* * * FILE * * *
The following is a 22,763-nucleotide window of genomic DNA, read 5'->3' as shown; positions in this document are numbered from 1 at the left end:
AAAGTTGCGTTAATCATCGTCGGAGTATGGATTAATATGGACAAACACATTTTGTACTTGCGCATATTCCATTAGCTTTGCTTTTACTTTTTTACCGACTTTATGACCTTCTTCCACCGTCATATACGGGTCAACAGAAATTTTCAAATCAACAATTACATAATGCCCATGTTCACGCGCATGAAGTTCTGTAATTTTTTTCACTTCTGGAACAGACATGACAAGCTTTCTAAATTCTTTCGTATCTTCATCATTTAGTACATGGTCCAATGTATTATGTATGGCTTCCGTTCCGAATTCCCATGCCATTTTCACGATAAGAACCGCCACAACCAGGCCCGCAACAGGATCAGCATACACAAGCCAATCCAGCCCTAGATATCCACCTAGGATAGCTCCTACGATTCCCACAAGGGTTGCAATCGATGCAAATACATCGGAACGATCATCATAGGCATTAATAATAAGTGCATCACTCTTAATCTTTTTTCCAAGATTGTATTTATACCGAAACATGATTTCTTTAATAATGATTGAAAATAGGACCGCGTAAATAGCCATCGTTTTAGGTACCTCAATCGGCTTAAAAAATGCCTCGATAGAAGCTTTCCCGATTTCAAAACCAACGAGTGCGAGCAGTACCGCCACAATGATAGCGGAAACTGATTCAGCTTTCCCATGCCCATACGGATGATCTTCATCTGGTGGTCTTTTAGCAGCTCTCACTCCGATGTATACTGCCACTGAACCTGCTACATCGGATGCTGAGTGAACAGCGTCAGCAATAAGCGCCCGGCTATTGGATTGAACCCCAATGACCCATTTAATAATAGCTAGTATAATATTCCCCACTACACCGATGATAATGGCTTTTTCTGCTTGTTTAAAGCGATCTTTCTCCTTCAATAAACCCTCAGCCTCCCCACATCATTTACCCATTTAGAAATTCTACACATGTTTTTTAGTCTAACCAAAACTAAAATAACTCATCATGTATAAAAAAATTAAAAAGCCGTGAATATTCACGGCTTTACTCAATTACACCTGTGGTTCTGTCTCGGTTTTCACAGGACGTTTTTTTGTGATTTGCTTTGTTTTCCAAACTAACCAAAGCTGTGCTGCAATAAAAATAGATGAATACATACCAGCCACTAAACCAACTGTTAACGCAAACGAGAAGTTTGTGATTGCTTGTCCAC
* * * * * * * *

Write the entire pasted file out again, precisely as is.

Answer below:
The following is a 22,763-nucleotide window of genomic DNA, read 5'->3' as shown; positions in this document are numbered from 1 at the left end:
AAAGTTGCGTTAATCATCGTCGGAGTATGGATTAATATGGACAAACACATTTTGTACTTGCGCATATTCCATTAGCTTTGCTTTTACTTTTTTACCGACTTTATGACCTTCTTCCACCGTCATATACGGGTCAACAGAAATTTTCAAATCAACAATTACATAATGCCCATGTTCACGCGCATGAAGTTCTGTAATTTTTTTCACTTCTGGAACAGACATGACAAGCTTTCTAAATTCTTTCGTATCTTCATCATTTAGTACATGGTCCAATGTATTATGTATGGCTTCCGTTCCGAATTCCCATGCCATTTTCACGATAAGAACCGCCACAACCAGGCCCGCAACAGGATCAGCATACACAAGCCAATCCAGCCCTAGATATCCACCTAGGATAGCTCCTACGATTCCCACAAGGGTTGCAATCGATGCAAATACATCGGAACGATCATCATAGGCATTAATAATAAGTGCATCACTCTTAATCTTTTTTCCAAGATTGTATTTATACCGAAACATGATTTCTTTAATAATGATTGAAAATAGGACCGCGTAAATAGCCATCGTTTTAGGTACCTCAATCGGCTTAAAAAATGCCTCGATAGAAGCTTTCCCGATTTCAAAACCAACGAGTGCGAGCAGTACCGCCACAATGATAGCGGAAACTGATTCAGCTTTCCCATGCCCATACGGATGATCTTCATCTGGTGGTCTTTTAGCAGCTCTCACTCCGATGTATACTGCCACTGAACCTGCTACATCGGATGCTGAGTGAACAGCGTCAGCAATAAGCGCCCGGCTATTGGATTGAACCCCAATGACCCATTTAATAATAGCTAGTATAATATTCCCCACTACACCGATGATAATGGCTTTTTCTGCTTGTTTAAAGCGATCTTTCTCCTTCAATAAACCCTCAGCCTCCCCACATCATTTACCCATTTAGAAATTCTACACATGTTTTTTAGTCTAACCAAAACTAAAATAACTCATCATGTATAAAAAAATTAAAAAGCCGTGAATATTCACGGCTTTACTCAATTACACCTGTGGTTCTGTCTCGGTTTTCACAGGACGTTTTTTTGTGATTTGCTTTGTTTTCCAAACTAACCAAAGCTGTGCTGCAATAAAAATAGATGAATACATACCAGCCACTAAACCAACTGTTAACGCAAACGAGAAGTTTGTGATTGCTTGTCCAC